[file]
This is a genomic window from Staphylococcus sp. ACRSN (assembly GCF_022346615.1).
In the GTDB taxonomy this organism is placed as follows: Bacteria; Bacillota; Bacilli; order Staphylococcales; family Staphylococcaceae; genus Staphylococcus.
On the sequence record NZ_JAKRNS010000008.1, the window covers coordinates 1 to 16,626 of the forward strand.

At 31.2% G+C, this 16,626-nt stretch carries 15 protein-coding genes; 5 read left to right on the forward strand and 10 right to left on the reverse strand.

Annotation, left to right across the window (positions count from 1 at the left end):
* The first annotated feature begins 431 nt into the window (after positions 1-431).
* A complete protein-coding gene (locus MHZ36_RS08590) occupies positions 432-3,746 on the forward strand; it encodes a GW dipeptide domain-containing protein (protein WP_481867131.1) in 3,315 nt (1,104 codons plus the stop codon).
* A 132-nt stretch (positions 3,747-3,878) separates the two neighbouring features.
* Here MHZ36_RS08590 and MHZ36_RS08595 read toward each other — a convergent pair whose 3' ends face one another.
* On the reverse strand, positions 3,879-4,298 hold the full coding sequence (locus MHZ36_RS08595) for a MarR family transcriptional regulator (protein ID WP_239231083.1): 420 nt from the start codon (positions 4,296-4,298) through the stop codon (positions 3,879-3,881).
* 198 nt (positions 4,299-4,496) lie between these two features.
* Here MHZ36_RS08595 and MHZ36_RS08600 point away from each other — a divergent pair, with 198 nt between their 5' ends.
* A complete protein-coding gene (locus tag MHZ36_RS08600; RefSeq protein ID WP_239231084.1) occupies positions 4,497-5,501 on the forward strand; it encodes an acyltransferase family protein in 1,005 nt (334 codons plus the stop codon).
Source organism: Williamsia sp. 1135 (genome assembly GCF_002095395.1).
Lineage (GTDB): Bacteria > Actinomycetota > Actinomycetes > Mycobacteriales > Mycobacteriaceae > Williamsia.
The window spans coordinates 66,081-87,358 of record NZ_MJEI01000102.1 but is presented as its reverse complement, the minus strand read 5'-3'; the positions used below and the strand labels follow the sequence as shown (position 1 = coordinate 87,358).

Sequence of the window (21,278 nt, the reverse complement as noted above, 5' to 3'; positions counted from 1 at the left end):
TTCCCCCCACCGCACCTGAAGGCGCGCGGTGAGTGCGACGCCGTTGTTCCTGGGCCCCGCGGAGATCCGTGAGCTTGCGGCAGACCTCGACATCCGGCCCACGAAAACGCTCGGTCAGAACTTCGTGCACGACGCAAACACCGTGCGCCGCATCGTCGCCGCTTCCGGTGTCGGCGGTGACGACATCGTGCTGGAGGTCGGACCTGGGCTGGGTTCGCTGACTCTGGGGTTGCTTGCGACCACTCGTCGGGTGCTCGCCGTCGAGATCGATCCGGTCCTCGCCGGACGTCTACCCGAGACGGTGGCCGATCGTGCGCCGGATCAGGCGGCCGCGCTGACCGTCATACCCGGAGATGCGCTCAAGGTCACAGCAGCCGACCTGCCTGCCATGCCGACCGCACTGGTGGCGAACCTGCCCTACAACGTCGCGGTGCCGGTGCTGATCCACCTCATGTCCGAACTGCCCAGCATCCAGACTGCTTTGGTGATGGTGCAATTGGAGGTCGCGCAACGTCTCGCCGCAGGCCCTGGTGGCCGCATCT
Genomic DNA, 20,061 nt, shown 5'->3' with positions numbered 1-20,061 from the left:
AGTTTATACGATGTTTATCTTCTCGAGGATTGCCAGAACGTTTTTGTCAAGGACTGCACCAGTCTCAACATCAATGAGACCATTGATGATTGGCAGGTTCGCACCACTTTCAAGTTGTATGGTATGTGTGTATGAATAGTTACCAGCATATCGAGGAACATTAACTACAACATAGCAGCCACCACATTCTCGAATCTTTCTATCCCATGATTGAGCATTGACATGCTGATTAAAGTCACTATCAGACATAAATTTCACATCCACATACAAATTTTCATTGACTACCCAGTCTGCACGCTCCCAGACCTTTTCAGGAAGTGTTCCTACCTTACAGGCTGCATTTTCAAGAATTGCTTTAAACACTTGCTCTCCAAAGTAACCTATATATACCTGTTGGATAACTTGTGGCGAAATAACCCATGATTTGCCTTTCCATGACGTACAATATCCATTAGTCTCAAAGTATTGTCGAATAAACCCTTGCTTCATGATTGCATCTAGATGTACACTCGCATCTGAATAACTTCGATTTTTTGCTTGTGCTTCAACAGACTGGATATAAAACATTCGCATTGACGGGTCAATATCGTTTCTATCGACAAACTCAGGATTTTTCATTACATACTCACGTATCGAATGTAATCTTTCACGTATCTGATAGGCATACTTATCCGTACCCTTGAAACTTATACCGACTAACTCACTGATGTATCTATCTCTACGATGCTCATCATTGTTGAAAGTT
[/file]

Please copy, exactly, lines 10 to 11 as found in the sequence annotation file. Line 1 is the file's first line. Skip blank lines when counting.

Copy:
* On the reverse strand, positions 3,879-4,298 hold the full coding sequence (locus MHZ36_RS08595) for a MarR family transcriptional regulator (protein ID WP_239231083.1): 420 nt from the start codon (positions 4,296-4,298) through the stop codon (positions 3,879-3,881).
* 198 nt (positions 4,299-4,496) lie between these two features.